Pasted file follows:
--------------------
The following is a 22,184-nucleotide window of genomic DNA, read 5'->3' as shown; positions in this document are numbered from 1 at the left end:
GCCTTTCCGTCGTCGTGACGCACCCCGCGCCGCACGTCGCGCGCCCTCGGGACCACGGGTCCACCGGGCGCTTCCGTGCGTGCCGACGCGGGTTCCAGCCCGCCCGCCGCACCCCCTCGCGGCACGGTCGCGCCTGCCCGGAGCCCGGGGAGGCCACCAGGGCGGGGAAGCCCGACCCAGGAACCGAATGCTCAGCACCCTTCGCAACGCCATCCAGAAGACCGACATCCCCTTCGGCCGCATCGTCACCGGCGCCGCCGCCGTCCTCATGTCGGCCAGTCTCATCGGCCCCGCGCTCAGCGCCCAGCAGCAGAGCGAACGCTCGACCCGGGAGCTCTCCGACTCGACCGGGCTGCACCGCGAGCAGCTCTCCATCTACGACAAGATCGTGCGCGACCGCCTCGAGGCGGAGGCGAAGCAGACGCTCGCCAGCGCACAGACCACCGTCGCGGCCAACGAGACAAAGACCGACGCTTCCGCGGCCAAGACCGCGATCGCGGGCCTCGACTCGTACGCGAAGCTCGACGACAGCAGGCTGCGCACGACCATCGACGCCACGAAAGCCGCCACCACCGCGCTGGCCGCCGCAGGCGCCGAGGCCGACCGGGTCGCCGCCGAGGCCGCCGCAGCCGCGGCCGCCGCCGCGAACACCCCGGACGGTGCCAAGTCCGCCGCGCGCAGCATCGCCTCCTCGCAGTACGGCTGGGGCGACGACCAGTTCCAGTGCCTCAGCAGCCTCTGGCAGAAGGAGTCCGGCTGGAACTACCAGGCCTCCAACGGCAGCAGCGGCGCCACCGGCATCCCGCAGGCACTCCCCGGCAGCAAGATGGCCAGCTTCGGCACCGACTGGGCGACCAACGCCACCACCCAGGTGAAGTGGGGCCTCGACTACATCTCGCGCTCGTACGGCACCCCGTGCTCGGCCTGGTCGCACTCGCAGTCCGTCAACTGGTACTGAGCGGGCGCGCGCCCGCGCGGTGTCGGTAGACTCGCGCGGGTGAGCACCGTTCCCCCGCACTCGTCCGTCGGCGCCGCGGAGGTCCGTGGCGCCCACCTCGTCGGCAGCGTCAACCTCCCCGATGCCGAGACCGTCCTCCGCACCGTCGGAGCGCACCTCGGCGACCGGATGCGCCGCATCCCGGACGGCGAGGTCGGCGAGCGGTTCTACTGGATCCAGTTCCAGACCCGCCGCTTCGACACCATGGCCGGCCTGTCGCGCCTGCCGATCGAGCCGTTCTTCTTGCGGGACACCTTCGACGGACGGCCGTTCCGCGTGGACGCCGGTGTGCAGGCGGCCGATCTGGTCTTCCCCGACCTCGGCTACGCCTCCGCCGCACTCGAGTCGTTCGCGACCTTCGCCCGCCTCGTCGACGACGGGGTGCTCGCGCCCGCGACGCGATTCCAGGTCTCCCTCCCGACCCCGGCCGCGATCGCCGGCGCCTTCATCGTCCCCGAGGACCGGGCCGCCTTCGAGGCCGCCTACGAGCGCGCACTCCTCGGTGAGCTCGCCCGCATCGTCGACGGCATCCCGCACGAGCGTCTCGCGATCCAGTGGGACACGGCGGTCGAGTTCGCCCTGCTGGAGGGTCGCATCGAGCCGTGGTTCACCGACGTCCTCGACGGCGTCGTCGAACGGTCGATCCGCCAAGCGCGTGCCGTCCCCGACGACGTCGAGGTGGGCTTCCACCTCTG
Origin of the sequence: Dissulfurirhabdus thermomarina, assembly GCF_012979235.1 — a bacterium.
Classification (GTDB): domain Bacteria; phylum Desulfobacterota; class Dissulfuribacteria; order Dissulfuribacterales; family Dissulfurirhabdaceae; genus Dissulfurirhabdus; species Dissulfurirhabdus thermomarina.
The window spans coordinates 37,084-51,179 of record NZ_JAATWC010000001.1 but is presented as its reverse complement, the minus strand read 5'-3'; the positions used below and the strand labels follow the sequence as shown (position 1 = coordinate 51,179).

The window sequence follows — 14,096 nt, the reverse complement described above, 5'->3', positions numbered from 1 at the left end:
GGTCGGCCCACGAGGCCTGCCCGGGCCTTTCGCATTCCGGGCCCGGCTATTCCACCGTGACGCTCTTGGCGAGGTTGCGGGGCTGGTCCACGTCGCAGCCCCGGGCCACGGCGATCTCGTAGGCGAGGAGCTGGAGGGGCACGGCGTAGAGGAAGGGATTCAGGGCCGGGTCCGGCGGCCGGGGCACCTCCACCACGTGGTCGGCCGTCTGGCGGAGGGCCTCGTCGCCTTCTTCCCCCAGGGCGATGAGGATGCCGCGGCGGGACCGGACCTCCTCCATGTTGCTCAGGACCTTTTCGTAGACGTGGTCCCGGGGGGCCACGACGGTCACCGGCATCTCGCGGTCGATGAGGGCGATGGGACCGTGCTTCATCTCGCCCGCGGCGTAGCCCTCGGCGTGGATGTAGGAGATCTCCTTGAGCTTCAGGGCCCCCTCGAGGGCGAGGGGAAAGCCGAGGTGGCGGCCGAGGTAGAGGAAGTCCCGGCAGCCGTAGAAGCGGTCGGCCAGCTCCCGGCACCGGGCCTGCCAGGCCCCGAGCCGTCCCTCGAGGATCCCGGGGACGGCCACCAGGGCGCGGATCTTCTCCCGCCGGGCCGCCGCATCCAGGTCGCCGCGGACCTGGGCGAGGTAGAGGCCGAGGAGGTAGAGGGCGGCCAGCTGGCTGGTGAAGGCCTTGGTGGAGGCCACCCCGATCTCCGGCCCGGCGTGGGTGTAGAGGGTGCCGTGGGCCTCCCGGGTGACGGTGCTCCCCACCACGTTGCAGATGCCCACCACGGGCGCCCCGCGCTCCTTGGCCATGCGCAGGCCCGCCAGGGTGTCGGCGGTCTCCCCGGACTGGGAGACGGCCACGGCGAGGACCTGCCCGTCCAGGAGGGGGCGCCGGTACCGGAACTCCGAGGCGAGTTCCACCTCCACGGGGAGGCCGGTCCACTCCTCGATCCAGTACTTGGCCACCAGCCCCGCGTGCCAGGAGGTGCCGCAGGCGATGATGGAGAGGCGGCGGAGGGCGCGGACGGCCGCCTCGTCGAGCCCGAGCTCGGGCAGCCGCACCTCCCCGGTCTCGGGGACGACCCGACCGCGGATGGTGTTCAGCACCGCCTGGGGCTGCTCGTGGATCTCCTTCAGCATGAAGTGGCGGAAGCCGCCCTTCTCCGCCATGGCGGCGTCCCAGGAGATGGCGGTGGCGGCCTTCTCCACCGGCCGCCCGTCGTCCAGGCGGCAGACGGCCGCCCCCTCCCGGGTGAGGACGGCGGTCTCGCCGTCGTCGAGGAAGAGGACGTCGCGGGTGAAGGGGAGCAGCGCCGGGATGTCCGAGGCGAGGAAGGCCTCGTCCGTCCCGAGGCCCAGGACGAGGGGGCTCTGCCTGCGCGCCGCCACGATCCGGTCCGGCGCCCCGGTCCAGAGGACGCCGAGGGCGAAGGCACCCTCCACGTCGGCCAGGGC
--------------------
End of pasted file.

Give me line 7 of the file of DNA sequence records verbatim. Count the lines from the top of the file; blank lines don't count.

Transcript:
GGTCGGCCCACGAGGCCTGCCCGGGCCTTTCGCATTCCGGGCCCGGCTATTCCACCGTGACGCTCTTGGCGAGGTTGCGGGGCTGGTCCACGTCGCAGCCCCGGGCCACGGCGATCTCGTAGGCGAGGAGCTGGAGGGGCACGGCGTAGAGGAAGGGATTCAGGGCCGGGTCCGGCGGCCGGGGCACCTCCACCACGTGGTCGGCCGTCTGGCGGAGGGCCTCGTCGCCTTCTTCCCCCAGGGCGATGAGGATGCCGCGGCGGGACCGGACCTCCTCCATGTTGCTCAGGACCTTTTCGTAGACGTGGTCCCGGGGGGCCACGACGGTCACCGGCATCTCGCGGTCGATGAGGGCGATGGGACCGTGCTTCATCTCGCCCGCGGCGTAGCCCTCGGCGTGGATGTAGGAGATCTCCTTGAGCTTCAGGGCCCCCTCGAGGGCGAGGGGAAAGCCGAGGTGGCGGCCGAGGTAGAGGAAGTCCCGGCAGCCGTAGAAGCGGTCGGCCAGCTCCCGGCACCGGGCCTGCCAGGCCCCGAGCCGTCCCTCGAGGATCCCGGGGACGGCCACCAGGGCGCGGATCTTCTCCCGCCGGGCCGCCGCATCCAGGTCGCCGCGGACCTGGGCGAGGTAGAGGCCGAGGAGGTAGAGGGCGGCCAGCTGGCTGGTGAAGGCCTTGGTGGAGGCCACCCCGATCTCCGGCCCGGCGTGGGTGTAGAGGGTGCCGTGGGCCTCCCGGGTGACGGTGCTCCCCACCACGTTGCAGATGCCCACCACGGGCGCCCCGCGCTCCTTGGCCATGCGCAGGCCCGCCAGGGTGTCGGCGGTCTCCCCGGACTGGGAGACGGCCACGGCGAGGACCTGCCCGTCCAGGAGGGGGCGCCGGTACCGGAACTCCGAGGCGAGTTCCACCTCCACGGGGAGGCCGGTCCACTCCTCGATCCAGTACTTGGCCACCAGCCCCGCGTGCCAGGAGGTGCCGCAGGCGATGATGGAGAGGCGGCGGAGGGCGCGGACGGCCGCCTCGTCGAGCCCGAGCTCGGGCAGCCGCACCTCCCCGGTCTCGGGGACGACCCGACCGCGGATGGTGTTCAGCACCGCCTGGGGCTGCTCGTGGATCTCCTTCAGCATGAAGTGGCGGAAGCCGCCCTTCTCCGCCATGGCGGCGTCCCAGGAGATGGCGGTGGCGGCCTTCTCCACCGGCCGCCCGTCGTCCAGGCGGCAGACGGCCGCCCCCTCCCGGGTGAGGACGGCGGTCTCGCCGTCGTCGAGGAAGAGGACGTCGCGGGTGAAGGGGAGCAGCGCCGGGATGTCCGAGGCGAGGAAGGCCTCGTCCGTCCCGAGGCCCAGGACGAGGGGGCTCTGCCTGCGCGCCGCCACGATCCGGTCCGGCGCCCCGGTCCAGAGGACGCCGAGGGCGAAGGCACCCTCCACGTCGGCCAGGGC